Europe is known for its ancient heritage, with some of its most beautiful cities and towns boasting a history that stretches back for thousands of years. However, this year’s European Capital of Culture claims a lineage much longer than most, tracing its origins to the 4th millennium BC. According to The Telegraph, this long, complex past makes Plovdiv widely recognized as the oldest continuously inhabited settlement in Europe.
Plovdiv is often overlooked by tourists seeking to experience a flavor of Europe’s ancient past, as visitors flock to cities such as Rome, Athens, Paris and Lisbon. However, Bulgaria’s second-largest city has a fascinating history, and successive waves of conquerors have left their mark on Plovdiv’s landscape, architecture and culture.
Known today as the “city of the seven hills”, Plovdiv occupies a fertile spot on the banks of the Maritsa River. The most ancient part of the city is concentrated around three low hills, which formed an effective natural defensive structure for the city’s earliest inhabitants.
According to The Telegraph, Neolithic burial sites and remains have been found on the central hill of Nebet Tepe, dating back as early as 6000 BC. However, the first major settlement of the area appears to have occurred in the Chalcolithic period, in around 4000 BC.
Important finds dating from this period include burial mounds and tombs, tools, ritual artifacts and everyday objects. Archaeologists believe that the settlement has remained occupied ever since.
The hill of Nebet Tepe proved to be an excellent place to settle, providing access to food and fertile ground, in addition to offering a vantage point from which to spy out potential invaders. The settlement soon expanded to the two neighboring hills, and in the 2nd and 3rd millennia BC it became an important Thracian city.
During the 1st millennium BC, Plovdiv suffered significant political turbulence. It was briefly incorporated into the Persian Empire as a nominal vassal of the Achaemenid emperor Darius the Great, and then later formed part of the Odrysian Kingdom, a confederation of Thracian tribes. However, in 342 BC, a new force swept in from the West and changed the course of Plovdiv’s history.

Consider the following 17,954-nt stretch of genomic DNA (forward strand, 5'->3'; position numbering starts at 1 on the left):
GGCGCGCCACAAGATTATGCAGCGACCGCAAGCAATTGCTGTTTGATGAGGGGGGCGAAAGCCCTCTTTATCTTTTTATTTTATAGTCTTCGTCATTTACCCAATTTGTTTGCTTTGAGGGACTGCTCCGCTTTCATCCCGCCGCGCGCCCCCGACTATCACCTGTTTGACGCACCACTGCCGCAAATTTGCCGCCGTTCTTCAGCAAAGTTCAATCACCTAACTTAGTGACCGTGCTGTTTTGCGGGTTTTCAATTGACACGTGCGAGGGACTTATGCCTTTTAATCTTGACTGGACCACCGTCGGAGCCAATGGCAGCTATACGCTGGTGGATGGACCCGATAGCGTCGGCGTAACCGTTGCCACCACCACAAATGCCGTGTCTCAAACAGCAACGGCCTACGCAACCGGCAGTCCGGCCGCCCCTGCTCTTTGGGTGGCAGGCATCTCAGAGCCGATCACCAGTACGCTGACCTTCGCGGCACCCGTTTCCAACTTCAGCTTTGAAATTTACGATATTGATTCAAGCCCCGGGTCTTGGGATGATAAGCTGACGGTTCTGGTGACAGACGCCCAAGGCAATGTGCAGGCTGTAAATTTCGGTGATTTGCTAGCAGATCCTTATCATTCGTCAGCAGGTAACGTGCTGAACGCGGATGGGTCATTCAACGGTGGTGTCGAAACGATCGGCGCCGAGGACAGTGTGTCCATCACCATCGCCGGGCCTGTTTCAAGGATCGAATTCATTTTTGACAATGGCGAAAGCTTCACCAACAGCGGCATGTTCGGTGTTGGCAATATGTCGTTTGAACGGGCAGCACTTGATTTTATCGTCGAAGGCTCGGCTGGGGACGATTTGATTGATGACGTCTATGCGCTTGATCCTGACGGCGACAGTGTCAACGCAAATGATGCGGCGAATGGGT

Philip II of Macedon, father of Alexander the Great and a formidable political force in his own right, invaded the Thracian kingdom and deposed the Odrysian rulers, instigating a conflict that would continue for many years. The city continued to change hands between the Macedonians and the Thracians, until the arrival of the Romans in 72 BC.
The Romans renamed Plovdiv as Trimontium, or the “city of the three hills”, and embarked on an ambitious building program. Situated at an important crossroads between the east and west of the Roman Empire, Trimontium benefited from significant imperial patronage, and many of the lavish public buildings erected in this period may still be seen in the old city of Plovdiv today. The stunning amphitheater still provides a space for open-air concerts, and it’s also possible to see the stadium, baths, streets and buildings decorated with mosaics.
Plovdiv’s ancient past is a story of cultural flourishing. Its position at the intersection between East and West meant that it was an important trading post, and diverse influences have thus shaped its culture, architecture and identity. However, it was also a strategic military site, meaning that it was always a target for invasion.
After the Romans, the city was sacked by the Goths, reincorporated into the Eastern Roman Empire, taken over by the First Bulgarian Empire, conquered by the crusaders and then the Latin Empire, and finally annexed by the Ottomans. In 1885 it played a crucial role in the process of Bulgarian unification, and according to The Telegraph, now occupies a proud place as Bulgaria’s cultural capital and second largest city.
Yet, each conquering force has left its mark on the city. Roman monuments, Byzantine monasteries, Ottoman mosques and bathhouses, and beautifully painted traditional Balkan houses all have their place here, jostling for space on the three hills of the Old Town. As 2019’s European Capital of Culture, Plovdiv is finally earning international recognition as one of this continent’s most important ancient sites.